The feedback that you get from completing SLEs will be much more useful if you receive it just after the assessment itself. Make it easy for your supervisor to complete the SLE form immediately by:

  1. Finding a computer on the ward or in clinic and helping them log into their ePortfolio account (they will need their password). You may offer to type as they tell you what you did well, and what you could improve on. Make sure they read what you have typed before you submit. 
  2. Creating a ticket at the point at which you request the SLE. This will generate a code and an email to the assessor, which means that they do not have to remember their password. Instead they can click on the code on their email, or you can go to the ePortfolio login screen and enter the ticket code immediately. You are likely to get much more useful feedback by doing this, and it makes life easier for them (and for you!).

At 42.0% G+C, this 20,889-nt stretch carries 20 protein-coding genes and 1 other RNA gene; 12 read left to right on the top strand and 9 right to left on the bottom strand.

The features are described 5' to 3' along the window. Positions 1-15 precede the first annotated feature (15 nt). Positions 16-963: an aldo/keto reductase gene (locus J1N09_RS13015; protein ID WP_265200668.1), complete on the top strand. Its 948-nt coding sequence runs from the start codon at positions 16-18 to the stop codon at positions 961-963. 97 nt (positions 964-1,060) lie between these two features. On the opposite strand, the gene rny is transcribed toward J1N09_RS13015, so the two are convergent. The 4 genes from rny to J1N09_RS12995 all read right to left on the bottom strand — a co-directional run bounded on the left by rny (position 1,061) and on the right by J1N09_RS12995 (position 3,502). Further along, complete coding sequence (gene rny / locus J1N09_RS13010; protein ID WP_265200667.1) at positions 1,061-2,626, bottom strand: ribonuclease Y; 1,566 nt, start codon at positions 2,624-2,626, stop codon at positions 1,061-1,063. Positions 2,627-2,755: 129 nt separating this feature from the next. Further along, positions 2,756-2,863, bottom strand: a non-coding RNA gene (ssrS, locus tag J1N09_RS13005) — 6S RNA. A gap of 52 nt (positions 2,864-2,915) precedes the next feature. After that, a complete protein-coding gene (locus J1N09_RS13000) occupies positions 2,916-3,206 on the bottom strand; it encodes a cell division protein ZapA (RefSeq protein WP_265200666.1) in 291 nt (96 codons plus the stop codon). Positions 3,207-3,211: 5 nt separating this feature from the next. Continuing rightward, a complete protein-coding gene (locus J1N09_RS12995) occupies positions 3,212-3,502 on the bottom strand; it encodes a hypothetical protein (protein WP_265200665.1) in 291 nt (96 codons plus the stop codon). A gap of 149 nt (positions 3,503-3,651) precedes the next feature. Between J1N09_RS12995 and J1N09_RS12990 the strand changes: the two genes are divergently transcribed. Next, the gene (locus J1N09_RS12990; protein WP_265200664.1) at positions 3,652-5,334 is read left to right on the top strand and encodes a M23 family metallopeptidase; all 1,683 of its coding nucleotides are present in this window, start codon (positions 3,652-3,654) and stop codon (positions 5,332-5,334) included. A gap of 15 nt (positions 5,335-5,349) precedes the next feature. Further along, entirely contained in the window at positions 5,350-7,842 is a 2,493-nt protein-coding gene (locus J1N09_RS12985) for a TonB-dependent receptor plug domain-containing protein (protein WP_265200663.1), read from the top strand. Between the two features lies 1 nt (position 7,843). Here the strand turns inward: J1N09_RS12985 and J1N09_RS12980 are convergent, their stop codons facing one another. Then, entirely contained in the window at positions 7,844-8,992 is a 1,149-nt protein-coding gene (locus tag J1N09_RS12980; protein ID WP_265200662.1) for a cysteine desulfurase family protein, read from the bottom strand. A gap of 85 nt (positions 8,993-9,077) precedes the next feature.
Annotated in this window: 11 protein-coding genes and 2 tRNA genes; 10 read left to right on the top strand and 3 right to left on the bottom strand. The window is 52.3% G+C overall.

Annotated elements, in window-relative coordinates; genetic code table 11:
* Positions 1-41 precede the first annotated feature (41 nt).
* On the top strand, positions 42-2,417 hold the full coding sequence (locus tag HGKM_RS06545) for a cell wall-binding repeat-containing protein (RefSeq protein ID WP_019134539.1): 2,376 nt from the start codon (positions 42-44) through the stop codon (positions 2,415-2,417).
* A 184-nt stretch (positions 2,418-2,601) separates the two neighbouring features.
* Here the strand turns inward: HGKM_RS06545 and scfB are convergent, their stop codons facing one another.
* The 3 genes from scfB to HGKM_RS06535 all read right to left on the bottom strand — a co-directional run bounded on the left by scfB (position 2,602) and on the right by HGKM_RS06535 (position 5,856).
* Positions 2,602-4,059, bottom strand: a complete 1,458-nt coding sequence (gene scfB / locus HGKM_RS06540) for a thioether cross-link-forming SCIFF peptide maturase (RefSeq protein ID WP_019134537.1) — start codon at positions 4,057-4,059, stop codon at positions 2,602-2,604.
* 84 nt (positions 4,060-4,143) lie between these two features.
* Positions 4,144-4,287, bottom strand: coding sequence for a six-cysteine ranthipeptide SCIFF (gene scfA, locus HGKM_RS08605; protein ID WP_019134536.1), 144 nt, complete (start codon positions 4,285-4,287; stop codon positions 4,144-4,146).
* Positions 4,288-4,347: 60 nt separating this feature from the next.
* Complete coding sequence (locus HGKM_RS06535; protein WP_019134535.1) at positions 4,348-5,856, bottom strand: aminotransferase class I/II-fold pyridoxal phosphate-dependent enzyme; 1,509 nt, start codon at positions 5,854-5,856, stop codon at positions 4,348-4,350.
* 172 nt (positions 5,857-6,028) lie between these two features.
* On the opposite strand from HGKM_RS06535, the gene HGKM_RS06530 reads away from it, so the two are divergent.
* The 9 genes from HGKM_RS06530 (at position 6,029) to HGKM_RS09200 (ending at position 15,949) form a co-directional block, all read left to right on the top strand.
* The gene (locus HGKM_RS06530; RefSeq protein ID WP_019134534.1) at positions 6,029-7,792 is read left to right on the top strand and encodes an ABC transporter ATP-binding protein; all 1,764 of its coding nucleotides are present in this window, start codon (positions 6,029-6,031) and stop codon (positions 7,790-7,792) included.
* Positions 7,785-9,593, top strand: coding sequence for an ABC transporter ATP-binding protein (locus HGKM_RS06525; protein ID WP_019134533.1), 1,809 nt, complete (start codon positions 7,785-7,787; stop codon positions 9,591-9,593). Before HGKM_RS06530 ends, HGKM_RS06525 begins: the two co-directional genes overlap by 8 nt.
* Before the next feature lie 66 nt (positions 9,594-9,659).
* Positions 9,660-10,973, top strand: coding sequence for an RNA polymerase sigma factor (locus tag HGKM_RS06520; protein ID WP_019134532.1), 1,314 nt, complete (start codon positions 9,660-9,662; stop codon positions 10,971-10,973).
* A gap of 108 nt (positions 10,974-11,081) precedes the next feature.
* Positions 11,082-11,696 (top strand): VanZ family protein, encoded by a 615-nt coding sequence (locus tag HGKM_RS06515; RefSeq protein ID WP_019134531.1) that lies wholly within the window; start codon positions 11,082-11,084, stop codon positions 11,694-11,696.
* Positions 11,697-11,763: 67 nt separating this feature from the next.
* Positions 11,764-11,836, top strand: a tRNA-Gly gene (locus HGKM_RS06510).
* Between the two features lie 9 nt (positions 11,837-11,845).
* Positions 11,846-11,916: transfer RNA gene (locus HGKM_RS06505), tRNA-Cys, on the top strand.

What do I need to complete for Years 4, 5 and 6

The same tools are used across the later years of the UCL MBBS course, but the specific requirements for each year are different Make sure you are clear on the requirements for progression and deadlines for completion, and take every opportunity to get feedback on your progress.

Year 4 ePortfolio

There is a lot to get to grips with in year 4 as your learning moves out of the classroom, and takes place in healthcare settings. The ePortfolio supports this progression to a more workplace-focused and professional learning environment. The software used at UCL Medical School, and the SLEs you will complete are the same as those used in the Foundation Years so you will be well prepared by the time you enter practice! 

What do I need to complete for Year 4?

Year 4 Module A 5 SLEs (2 must be CbDs, 2 must be CEXs)
Y4 End of Module report form 
Year 4 Module B 5 SLEs (2 must be CbDs, 2 must be CEXs)
Y4 End of Module report form
Year 4 Module C 5 SLEs (2 must be CbDs, 2 must be CEXs)